This talk and slideshow presentation brought up many important and thought-provoking points about the intersection of politics and religion around art. Specifically, it focused on the important role socially engaged and conscious artists need to play in exploring the human condition and bridging the dialogue between religion and politics on the Left as rightwing fascism coalesces its power around fundamentalist Christianity in opposition to fundamentalist Islam. Rather than simply scorning and/or ignoring religion from the Left in these troubling times, this talk suggests, we must address the issue of religion and find a way to constructively engage and participate in a dialogue that is tolerant and inclusive of religious belief. Art and artists can play a particularly effective role in exploring the possibilities of this and facilitating communication.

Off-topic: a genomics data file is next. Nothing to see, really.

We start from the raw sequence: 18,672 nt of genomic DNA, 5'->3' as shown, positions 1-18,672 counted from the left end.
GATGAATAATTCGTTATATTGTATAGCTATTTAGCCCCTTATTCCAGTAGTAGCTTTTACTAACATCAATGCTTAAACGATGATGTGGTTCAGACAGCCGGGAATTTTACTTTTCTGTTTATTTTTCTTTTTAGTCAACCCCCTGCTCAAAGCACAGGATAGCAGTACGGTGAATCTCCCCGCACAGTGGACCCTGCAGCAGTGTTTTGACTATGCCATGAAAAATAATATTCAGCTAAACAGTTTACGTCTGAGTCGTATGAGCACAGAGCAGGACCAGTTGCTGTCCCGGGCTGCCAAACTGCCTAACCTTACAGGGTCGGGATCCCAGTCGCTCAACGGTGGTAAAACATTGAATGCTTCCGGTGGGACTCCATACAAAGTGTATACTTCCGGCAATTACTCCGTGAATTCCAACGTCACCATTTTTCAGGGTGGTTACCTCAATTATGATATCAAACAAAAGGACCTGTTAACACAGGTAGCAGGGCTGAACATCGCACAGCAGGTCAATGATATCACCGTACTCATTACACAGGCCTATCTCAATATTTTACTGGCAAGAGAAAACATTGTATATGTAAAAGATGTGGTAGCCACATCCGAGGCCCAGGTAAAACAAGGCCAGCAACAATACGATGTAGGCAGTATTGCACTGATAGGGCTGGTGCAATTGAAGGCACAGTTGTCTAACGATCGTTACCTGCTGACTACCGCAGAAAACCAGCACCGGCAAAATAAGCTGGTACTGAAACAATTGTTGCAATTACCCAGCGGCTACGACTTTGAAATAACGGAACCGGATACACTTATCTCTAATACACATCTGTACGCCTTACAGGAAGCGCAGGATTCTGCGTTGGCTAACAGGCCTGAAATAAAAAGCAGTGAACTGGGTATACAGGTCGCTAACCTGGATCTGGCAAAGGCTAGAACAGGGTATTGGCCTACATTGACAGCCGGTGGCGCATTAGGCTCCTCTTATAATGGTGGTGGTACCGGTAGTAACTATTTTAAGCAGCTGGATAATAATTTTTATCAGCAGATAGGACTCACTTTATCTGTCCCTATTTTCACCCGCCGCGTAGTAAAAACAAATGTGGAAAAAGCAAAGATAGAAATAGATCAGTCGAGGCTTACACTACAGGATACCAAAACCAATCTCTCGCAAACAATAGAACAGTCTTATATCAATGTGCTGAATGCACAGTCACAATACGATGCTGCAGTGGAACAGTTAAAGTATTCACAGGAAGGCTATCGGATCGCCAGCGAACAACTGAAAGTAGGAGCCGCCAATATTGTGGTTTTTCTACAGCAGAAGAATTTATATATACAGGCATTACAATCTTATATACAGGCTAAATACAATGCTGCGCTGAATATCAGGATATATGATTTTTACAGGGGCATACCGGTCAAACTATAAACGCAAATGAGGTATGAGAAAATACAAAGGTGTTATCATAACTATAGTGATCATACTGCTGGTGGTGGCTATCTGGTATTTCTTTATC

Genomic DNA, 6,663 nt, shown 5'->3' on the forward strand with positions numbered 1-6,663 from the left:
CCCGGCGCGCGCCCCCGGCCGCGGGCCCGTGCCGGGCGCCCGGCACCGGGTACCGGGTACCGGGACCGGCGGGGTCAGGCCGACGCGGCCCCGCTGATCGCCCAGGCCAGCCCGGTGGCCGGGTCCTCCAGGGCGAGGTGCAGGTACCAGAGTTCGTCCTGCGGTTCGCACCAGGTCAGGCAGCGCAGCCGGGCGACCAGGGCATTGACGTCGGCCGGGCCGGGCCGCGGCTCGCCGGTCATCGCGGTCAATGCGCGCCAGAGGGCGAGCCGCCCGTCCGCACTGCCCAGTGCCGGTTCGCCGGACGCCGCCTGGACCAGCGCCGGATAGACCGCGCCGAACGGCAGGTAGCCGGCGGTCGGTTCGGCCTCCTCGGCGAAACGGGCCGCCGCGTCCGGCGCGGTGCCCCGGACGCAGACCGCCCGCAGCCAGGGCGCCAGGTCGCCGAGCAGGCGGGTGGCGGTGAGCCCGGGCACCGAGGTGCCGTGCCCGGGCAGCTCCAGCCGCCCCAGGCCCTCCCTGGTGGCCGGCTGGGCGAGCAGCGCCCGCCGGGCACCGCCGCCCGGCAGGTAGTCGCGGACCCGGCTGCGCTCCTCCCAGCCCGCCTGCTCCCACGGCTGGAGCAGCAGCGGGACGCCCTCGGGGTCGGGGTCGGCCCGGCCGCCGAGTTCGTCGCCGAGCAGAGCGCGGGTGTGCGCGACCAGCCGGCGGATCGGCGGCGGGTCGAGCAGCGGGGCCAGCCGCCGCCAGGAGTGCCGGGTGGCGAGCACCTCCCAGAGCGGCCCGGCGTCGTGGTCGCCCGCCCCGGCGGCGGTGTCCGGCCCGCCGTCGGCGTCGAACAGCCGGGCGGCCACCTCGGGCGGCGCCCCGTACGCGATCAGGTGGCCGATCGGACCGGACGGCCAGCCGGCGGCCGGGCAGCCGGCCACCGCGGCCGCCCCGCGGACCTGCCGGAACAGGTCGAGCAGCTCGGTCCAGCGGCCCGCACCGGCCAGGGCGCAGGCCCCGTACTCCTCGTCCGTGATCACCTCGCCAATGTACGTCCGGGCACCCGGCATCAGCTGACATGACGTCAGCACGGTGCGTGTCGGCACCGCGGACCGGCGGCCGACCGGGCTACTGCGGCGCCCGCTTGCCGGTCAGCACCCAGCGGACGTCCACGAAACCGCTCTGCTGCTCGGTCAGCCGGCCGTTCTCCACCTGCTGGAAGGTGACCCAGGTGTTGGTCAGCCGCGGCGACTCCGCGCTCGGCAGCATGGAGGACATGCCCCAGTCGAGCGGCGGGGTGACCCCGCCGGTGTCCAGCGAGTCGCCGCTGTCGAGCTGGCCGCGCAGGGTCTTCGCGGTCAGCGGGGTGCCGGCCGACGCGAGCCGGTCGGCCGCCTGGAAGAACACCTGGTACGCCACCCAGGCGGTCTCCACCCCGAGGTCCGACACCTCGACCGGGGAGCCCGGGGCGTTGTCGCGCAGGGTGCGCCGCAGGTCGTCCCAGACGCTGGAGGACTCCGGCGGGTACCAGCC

"Don’t Talk About Religion or Politics" runs until February 6th, 2006, at Ave. 50 Studio in Highland Park. The gallery is located at 131 No. Avenue 50, Los Angeles, CA. 90042. Phone: 323-258-1435. For more information on the exhibit, including examples of artworks and a map to the gallery, please visit: www.art-for-a-change.com/exhibits/religion.htm
Excerpts from Mark Vallen during the discussion:
"I think that the artist has great social responsibility...and part of what I hope to accomplish with this show...is to set an example of an artist as engaged citizen, or, active member of community, or community-builder, rather than the...apolitical, intellectual, locked away in their ivory tower studios. Too much of art today in my mind is disconnected.... When we look at...the state of art [today]...it seems that artists have been cut off from the historical role of being a prophet, or town-crier, or someone whose opinion is respected. It's as if we've sealed ourselves off from the people.... If it is not now that we act, when will we act? Since the world is on fire, we must step forward...and address these problems."
"I know the Left is hostile to religion. I know the religious-minded are hostile to Left politics. And both have very good reasons. But, the past is the past, and what do we do now? What can we take from the past and rethink?"